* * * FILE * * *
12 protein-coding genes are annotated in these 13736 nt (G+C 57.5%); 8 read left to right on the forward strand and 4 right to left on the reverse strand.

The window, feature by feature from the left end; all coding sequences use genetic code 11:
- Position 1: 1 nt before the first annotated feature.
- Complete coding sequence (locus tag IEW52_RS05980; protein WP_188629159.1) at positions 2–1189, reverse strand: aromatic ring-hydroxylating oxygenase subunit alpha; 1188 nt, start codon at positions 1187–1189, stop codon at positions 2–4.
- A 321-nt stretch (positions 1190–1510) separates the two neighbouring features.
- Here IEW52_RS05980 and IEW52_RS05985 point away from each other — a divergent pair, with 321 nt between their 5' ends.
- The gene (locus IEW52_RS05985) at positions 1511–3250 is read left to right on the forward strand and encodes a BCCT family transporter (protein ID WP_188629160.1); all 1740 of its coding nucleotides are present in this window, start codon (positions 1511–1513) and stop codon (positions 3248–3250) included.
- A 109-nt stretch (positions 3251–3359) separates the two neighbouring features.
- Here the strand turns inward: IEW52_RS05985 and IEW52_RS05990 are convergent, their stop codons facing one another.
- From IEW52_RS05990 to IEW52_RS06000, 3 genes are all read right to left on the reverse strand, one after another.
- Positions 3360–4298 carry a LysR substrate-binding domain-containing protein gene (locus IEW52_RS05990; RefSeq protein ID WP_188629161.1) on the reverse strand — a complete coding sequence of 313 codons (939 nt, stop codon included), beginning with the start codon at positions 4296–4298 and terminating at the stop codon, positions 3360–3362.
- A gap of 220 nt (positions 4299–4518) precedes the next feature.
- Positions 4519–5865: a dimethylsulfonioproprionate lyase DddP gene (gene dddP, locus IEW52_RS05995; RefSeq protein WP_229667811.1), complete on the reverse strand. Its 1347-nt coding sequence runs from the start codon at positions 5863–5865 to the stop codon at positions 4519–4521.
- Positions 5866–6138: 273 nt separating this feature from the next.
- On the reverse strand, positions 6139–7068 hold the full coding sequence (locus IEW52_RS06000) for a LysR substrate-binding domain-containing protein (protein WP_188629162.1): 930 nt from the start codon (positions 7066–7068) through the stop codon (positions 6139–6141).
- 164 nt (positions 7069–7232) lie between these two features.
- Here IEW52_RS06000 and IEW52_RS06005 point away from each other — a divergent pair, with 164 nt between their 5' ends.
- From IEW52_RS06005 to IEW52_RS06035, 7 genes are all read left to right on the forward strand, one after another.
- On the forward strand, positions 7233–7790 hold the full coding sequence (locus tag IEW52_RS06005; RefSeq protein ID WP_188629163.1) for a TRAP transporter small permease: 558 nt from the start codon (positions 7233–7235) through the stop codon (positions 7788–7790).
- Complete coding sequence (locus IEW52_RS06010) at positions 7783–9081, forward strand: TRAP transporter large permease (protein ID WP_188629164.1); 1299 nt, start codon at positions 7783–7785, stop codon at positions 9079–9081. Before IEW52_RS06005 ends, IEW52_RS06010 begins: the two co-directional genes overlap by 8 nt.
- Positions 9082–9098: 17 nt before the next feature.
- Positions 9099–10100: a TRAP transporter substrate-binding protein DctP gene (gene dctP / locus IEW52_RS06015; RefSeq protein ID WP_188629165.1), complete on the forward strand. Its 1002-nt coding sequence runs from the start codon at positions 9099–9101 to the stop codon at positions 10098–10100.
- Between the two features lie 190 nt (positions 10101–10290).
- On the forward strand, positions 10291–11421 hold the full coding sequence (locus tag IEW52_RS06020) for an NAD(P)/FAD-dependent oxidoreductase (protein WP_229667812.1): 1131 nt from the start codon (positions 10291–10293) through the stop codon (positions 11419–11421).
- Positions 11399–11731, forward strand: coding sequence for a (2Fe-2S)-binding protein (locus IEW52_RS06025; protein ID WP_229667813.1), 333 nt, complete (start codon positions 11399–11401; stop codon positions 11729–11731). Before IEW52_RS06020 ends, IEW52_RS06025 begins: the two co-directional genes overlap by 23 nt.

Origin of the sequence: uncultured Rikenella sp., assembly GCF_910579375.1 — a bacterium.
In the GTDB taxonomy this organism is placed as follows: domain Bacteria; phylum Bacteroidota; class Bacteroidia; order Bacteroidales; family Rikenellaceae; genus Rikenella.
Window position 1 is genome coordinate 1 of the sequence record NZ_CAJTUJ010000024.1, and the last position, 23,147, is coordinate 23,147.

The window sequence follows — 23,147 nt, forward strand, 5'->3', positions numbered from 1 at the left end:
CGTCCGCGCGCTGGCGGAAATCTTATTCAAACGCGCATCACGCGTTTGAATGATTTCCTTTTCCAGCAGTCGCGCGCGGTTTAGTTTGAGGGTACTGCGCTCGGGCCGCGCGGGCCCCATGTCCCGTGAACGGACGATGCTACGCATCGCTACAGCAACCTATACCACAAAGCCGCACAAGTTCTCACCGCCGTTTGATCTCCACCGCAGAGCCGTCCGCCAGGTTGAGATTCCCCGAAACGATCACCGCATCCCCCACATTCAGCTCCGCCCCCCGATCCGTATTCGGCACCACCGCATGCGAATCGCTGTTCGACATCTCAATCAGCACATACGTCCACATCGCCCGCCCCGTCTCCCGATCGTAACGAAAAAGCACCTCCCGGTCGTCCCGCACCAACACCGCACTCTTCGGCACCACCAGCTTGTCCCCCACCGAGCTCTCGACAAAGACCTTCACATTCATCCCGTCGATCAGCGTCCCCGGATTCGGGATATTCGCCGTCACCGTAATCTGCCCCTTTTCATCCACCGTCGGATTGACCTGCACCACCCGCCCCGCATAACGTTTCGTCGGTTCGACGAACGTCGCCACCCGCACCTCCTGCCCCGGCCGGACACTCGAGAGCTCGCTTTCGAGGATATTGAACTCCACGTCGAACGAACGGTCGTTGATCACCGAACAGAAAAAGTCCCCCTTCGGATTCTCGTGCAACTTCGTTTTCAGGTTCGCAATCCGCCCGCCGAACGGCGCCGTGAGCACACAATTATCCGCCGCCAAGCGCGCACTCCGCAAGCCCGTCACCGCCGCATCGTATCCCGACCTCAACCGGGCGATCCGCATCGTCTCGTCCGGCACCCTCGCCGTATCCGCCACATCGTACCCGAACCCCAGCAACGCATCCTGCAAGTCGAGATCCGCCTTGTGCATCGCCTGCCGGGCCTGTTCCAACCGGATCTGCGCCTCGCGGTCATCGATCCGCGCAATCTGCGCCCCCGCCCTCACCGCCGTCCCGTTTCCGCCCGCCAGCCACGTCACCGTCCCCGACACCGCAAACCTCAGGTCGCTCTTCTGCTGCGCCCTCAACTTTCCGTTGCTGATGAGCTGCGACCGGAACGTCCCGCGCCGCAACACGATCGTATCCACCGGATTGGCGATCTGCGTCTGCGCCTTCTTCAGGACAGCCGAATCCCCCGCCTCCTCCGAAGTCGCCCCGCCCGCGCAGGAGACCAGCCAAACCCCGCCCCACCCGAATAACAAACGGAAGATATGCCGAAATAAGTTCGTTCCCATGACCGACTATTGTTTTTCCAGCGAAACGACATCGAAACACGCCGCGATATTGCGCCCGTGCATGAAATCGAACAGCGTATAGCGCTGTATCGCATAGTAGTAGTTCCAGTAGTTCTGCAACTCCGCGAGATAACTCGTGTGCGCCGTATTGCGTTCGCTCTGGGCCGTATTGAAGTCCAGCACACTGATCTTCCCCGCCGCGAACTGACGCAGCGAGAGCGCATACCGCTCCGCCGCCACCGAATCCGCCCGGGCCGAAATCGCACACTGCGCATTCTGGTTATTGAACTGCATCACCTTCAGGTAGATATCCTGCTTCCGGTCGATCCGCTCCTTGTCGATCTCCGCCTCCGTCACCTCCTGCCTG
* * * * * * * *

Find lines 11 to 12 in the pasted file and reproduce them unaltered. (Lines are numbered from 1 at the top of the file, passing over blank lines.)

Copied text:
- Positions 3360–4298 carry a LysR substrate-binding domain-containing protein gene (locus IEW52_RS05990; RefSeq protein ID WP_188629161.1) on the reverse strand — a complete coding sequence of 313 codons (939 nt, stop codon included), beginning with the start codon at positions 4296–4298 and terminating at the stop codon, positions 3360–3362.
- A gap of 220 nt (positions 4299–4518) precedes the next feature.